orangery-tower-fig-4
Orangery Tower


      But unlike the Magdala Tower that is built in stone, the Orangery Tower is constructed from glass. I stopped at a rope stretched across the terrace blocking my progress; a sign indicated the way forward was barred. Looking around the garden, I saw there was still no sign of life, so stepping over the rope I hurried forward before someone appeared to stop me. I entered the dilapidated remains of the orangey, much of the glass was cracked, broken, or missing. Peeling paint still clung desperately to the rusting ironwork that made up its delicate structure. Weeds and lavender covered the crumbling brickwork; their roots now part of the wall and probably going some way to holding it all together.
This tower of glass is a mirror image of the Magdala Tower at the opposite end of the terrace. With the door leading to the lower level locked, there was nothing else really to see here, except another angle of the view through the spaces not blocked by the grimy weathered glass, I retraced my steps and after a brief walk around the garden I headed for the church, the main purpose of my visit.
      The church is small because it used to be the private chapel belonging to the Hautpoul family, one time owners of the nearby Château. There is a blocked up arched opening in the wall between the château and church gardens, which was probably used for access to the church from the château. Another church once serviced the villager's religious needs, dedicated to Saint Peter, and previously known as St. Pierre aux liens, but now little of it remains.
      Apparently Catalan mercenaries attacked the village sometime in the 14th century. They seemed to have a spy in the village or somehow had gained knowledge of its layout, as when they arrived they concentrated on bombarding one of the towers in the ramparts near to the church. This tower contained the village's gunpowder store and after a few well-aimed cannon shots, the gunpowder exploded with obvious destructive results. With the defences breached, the invaders poured into the village. Surprisingly they did not continue their attack on the village, as you would expect, but rushed straight towards St. Peter's church. The story goes that they entered the vault beneath the church and took something out, but no records exist as to what this may have been. Having got what they came for they left the village. If this story is true it is obvious that the men came to the village for the sole purpose of getting their hands on something kept in the vault below the old church. Although the vault is probably still there, it is now full of hundreds of years of garbage. An attempt was once made to clear out the vault but the deep hole contained so much infill that it was a futile endeavour; it would need heavy machinery to be successful in emptying all the material and thus gaining entrance to the long lost vault. It was sometime after the 14th century that Saunière's church was re-dedicated to Saint Mary Magdalene.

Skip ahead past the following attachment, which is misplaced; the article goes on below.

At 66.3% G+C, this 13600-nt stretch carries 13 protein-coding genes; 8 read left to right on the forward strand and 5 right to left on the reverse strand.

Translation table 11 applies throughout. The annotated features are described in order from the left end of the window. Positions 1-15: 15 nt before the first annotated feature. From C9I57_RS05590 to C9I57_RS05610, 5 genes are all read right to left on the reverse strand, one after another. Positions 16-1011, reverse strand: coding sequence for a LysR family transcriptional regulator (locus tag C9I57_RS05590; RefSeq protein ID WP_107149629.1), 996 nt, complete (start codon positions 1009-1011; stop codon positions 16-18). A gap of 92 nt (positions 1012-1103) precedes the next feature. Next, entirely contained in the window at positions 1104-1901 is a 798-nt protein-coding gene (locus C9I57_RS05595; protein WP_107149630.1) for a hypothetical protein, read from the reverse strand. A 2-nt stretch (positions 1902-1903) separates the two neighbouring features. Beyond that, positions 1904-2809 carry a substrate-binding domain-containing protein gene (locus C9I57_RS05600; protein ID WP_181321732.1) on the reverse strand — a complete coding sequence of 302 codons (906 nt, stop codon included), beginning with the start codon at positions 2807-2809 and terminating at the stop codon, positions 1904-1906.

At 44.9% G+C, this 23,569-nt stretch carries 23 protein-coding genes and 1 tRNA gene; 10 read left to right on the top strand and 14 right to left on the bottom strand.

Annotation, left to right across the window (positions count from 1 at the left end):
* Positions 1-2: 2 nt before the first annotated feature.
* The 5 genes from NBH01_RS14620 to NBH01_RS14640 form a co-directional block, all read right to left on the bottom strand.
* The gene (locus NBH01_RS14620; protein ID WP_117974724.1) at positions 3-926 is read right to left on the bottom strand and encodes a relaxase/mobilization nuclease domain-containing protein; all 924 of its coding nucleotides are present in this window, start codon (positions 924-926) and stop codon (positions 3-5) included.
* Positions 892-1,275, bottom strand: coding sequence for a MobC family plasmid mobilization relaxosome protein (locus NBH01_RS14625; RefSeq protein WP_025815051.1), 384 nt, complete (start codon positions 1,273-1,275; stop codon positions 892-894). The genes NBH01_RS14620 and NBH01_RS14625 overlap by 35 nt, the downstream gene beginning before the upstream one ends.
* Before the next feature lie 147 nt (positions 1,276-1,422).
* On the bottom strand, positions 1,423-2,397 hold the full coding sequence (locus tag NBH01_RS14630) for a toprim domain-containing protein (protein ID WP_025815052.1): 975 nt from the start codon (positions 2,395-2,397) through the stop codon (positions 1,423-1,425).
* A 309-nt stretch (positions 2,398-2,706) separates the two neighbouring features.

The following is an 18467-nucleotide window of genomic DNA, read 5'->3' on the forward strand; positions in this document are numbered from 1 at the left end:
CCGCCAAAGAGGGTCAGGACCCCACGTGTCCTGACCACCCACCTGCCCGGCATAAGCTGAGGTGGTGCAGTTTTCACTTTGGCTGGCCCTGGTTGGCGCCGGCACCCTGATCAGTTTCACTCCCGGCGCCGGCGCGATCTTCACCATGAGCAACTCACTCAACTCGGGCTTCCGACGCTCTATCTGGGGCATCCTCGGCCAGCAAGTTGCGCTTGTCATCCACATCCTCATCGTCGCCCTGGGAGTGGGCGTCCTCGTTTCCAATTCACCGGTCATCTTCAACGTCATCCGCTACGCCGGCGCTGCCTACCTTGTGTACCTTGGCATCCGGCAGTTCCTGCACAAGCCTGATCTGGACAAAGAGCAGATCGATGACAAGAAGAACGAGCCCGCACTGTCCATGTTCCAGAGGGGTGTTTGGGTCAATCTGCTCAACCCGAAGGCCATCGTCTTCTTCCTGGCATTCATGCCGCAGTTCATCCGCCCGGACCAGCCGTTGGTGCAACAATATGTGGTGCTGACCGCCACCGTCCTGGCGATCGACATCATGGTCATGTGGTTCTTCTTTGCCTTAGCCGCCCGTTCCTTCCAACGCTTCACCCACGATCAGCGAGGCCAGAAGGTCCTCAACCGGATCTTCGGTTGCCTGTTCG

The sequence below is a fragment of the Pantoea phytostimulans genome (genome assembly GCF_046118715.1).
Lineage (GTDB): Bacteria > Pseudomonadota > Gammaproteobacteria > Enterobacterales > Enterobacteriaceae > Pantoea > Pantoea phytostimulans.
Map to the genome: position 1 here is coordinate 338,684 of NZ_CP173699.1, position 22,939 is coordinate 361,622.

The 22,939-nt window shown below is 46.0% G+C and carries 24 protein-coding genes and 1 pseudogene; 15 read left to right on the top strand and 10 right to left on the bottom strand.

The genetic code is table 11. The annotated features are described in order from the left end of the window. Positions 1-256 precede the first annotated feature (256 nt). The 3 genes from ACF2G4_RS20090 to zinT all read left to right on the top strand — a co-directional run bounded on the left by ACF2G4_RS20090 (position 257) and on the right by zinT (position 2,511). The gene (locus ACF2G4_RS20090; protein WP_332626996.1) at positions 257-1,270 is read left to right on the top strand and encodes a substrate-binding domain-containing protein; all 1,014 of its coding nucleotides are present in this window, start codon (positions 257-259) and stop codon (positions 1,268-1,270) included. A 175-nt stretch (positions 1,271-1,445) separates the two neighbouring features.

On arrival at the entrance to the Mary Magdalene church, I examined the porch. The door, a solid looking wooden affair, was set back in the entrance. No doubt another design of Saunière's, if not the shape, certainly the decorations and wording he had ordered inscribed under the feet of the small statue of Mary Magdalene. This statue adorned centre position of the triangular shaped peak of the small roof. The inscription reads Terribilis est locus iste, which means, 'this place is terrible'. Mary holds in her hands a cross that pointed like an arrow at some distant point in the landscape; I made a mental note to bring a compass with me next time to see if it led anywhere. I snapped off a few pictures and then stepped forward to enter the church. Pushing on the door, I was surprised to find it locked. I had taken it for granted that the church would be accessible to the public. Worried that I may have come all this way to view the interior of the church but now would not be able to gain entry I tried again. It still did not open. I gave it a forceful shove with my shoulder, thinking the door may just be stiff from age. Rubbed my now bruised shoulder I deduced that it was definitely locked.
      Gazing around for someone I could ask about access to the church, I noticed a sheet of paper in a small glass-fronted notice board; it had obviously been there for some time as the once white paper had yellowed with age. It was advertising the opening times of the church. Unfortunately the top right hand corner had curled over enabling a spider to spin a web across to make a home, hiding some of the text. Bending down I tried to make sense of the faded lettering I could see. After reading it I discovered the reason for the locked door: It was only open for twenty minutes of every hour, something I had not known. A glance at my watch told me I had just over twenty minutes to wait. Relieved that my journey had not been in vain, I used this time to explore the garden by the church. Stopping by the entrance to the cemetery, I stared up at the skull and crossbones motif fashioned into the metal arch above the gate. The origins of the ubiquitous skull and crossed bones motif are unclear. There is no doubt that the symbol itself is very old, appearing as a funerary symbol in Christian catacombs, also a common tombstone decoration in the middle ages.